search
date/time
Yorkshire Times
Voice of the North
frontpagebusinessartscarslifestylefamilytravelsportsscitechnaturewhatson
Graham Clark
Features Writer
11:09 AM 15th July 2020

Yorkshire Cancer Research Give Cancer The Boot At Castle Howard

Yorkshire Cancer Research has launched a new art installation to help raise awareness of its mission to save lives in Yorkshire.

The charity, which is dedicated to helping Yorkshire people avoid and survive cancer, is launching its annual fundraising campaign, ‘Give it Some Welly’, as part of its aim to improve the prevention, diagnosis and treatment of cancer in our region.

To officially launch the campaign, the charity has teamed up with Yorkshire artist Anita Bowerman and Castle Howard to celebrate the 191,000 people in Yorkshire who are living with or have survived cancer thanks to advances in early diagnosis and treatment.

Together, they have created a stunning welly-based sculpture in the grounds of the castle in York. The piece, titled Give Cancer the Boot, is made up of 191 stainless steel wellington boots, with each welly representing 1,000 people who are living with or have survived cancer in Yorkshire.

The art installation, which is located on the South Front in the grounds of Castle Howard, is now open until Monday 3rd August.

To prevent cancer, increase early diagnosis and improve treatment for cancer in the region, the charity is aiming to raise £10m this year so it can help more people ‘give cancer the boot’ for good.

To raise these vital funds, Yorkshire Cancer Research is encouraging people across Yorkshire to fundraise this Yorkshire Day (Saturday 1st August) as part of the charity’s ‘Give it Some Welly’ campaign. Whether it’s wanging them, wearing them, or baking some welly themed cakes, the charity is asking people across the region to get out their wellies and raise vital funds.

Dr Kathryn Scott, chief executive at Yorkshire Cancer Research, said:
“While it’s positive that survival rates are improving, too many people are still having their lives cut short by cancer. Delays in diagnosis and treatment during the coronavirus pandemic means we need to do all we can to minimise the impact for people in Yorkshire.

“In the past few months, life has come with increasing challenges and apprehension about what the future might hold, so the continued support of people in Yorkshire means more to us than ever before. With our ambitious target to fund £10 million of world leading research to prevent, diagnose and treat cancer every year, we need the people of Yorkshire to join us in raising life-changing funds, so we can continue our work in helping more people give cancer the boot for good.”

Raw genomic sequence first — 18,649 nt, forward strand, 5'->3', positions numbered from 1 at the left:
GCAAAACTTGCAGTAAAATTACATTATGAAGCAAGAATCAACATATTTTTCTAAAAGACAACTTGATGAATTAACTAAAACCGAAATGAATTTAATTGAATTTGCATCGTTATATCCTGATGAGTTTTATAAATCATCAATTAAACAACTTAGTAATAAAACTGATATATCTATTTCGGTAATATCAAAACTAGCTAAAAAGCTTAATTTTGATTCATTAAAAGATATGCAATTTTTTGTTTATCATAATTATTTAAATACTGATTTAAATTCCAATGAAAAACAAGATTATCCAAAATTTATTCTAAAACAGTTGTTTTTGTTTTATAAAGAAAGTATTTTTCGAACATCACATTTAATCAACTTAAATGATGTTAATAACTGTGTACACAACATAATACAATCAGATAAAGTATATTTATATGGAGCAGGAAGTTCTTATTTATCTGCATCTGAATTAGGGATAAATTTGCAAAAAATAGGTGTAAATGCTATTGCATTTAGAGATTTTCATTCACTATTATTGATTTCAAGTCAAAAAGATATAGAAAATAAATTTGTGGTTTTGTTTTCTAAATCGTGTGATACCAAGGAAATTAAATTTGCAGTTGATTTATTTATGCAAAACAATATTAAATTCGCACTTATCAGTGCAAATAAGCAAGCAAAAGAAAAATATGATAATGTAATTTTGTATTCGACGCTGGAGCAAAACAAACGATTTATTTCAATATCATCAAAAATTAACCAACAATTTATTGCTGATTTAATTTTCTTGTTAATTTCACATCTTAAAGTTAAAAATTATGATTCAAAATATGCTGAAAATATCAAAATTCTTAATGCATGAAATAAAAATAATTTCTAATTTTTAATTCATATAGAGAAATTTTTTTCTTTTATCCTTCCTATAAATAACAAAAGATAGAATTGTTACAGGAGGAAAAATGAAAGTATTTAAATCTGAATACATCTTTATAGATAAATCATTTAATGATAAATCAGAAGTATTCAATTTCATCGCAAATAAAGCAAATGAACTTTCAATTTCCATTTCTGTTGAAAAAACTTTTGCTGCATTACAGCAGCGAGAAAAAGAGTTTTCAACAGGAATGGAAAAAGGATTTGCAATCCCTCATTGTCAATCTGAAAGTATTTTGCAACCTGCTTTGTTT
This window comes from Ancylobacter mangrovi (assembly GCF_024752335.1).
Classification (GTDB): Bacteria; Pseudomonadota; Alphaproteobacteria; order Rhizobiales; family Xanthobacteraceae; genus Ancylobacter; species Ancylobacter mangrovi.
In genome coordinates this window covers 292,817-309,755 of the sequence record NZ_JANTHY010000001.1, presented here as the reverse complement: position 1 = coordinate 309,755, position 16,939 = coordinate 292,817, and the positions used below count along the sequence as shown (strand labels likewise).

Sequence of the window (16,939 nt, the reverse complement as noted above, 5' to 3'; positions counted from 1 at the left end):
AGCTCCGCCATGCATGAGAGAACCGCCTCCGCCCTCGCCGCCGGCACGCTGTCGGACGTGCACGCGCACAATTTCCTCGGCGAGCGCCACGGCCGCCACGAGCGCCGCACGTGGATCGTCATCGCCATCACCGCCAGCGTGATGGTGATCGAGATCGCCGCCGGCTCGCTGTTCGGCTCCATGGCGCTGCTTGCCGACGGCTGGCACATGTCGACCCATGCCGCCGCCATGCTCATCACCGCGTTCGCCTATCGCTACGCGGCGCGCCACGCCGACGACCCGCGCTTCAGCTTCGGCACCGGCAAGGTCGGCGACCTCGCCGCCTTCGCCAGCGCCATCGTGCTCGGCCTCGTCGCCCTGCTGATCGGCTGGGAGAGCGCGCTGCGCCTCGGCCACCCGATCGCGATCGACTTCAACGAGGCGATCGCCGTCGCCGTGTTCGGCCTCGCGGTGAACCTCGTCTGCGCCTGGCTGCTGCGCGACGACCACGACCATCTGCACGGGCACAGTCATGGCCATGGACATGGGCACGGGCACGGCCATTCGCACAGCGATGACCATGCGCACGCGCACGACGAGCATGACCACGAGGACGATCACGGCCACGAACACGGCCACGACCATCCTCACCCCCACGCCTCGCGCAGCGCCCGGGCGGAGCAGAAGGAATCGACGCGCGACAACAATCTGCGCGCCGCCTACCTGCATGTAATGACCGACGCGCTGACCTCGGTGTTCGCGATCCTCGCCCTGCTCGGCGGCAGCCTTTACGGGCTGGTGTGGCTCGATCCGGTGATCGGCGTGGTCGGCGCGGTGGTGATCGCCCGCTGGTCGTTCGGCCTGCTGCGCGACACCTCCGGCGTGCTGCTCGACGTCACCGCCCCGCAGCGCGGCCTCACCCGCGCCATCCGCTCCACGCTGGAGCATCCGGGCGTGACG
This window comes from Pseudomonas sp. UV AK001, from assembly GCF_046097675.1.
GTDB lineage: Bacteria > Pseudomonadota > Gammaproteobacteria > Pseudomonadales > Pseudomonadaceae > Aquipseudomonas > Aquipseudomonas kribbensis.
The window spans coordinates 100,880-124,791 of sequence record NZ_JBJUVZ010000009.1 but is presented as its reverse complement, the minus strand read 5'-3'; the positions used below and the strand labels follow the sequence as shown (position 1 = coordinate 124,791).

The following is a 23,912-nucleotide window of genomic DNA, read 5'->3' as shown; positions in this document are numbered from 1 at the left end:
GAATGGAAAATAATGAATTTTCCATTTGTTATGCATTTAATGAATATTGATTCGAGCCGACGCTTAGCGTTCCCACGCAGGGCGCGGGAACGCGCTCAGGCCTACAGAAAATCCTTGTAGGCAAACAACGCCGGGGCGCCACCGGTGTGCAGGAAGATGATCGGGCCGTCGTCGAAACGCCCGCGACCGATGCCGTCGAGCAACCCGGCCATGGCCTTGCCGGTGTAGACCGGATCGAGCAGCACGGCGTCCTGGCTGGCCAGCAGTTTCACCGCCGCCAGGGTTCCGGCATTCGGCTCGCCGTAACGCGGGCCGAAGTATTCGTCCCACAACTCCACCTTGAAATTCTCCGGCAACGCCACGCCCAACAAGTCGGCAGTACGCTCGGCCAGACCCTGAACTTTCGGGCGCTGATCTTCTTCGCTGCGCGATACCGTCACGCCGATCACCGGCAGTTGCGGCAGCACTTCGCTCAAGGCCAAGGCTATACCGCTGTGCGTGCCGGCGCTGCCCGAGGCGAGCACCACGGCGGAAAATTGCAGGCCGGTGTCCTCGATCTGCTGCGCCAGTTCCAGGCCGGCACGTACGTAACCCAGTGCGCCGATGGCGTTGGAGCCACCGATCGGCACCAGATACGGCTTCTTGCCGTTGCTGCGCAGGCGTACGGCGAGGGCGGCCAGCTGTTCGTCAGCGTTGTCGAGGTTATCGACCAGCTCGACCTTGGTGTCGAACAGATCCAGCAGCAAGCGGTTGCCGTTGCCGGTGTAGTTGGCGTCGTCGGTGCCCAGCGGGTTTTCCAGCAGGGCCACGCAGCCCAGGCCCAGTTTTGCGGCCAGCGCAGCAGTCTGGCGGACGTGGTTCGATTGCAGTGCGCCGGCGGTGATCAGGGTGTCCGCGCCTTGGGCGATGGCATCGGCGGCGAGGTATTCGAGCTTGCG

Anita Bowerman, the Harrogate artist who designed and created the installation, added:
“I am honoured to be involved in this very worthwhile project and felt instantly inspired to create this boot design, cut out from stainless-steel and featuring Yorkshire Cancer Research's logo. I love the idea of 191 shiny boots on this 'tree of life', glinting in the light on a fir tree in the grounds in front of the majestic, iconic Castle Howard, and I hope it brings lots of joy to those that see it.

“I would like it to celebrate all the people in Yorkshire who have survived cancer in the past 25 years, and the people that will continue to survive in the years to come. My engineer brother has helped me create these hand polished boots, and finding a cure for cancer is particularly relevant to us as both our parents were diagnosed with it. I hope the piece helps people consider the work that still needs to be done to continue to increase survival rates in Yorkshire and will help Yorkshire Cancer Research to continue its great work across the region."

Hon. Nicholas Howard, owner of Castle Howard, said:
“It is an honour to welcome Yorkshire Cancer Research to Castle Howard and to be supporting the charity in its work to help the people of Yorkshire live longer and healthier lives. We are looking forward to welcoming visitors to our gardens to see the art installation and celebrate the 191,000 people in Yorkshire who have survived cancer, hoping that, together, we can help in raising funds for Yorkshire Cancer Research to continue its important work.”

Yorkshire Cancer Research is encouraging people across Yorkshire to raise money this summer in the run up to Yorkshire Day on Saturday 1st August.

To find out more and to download a free fundraising pack, go to: www.ycr.org.uk/welly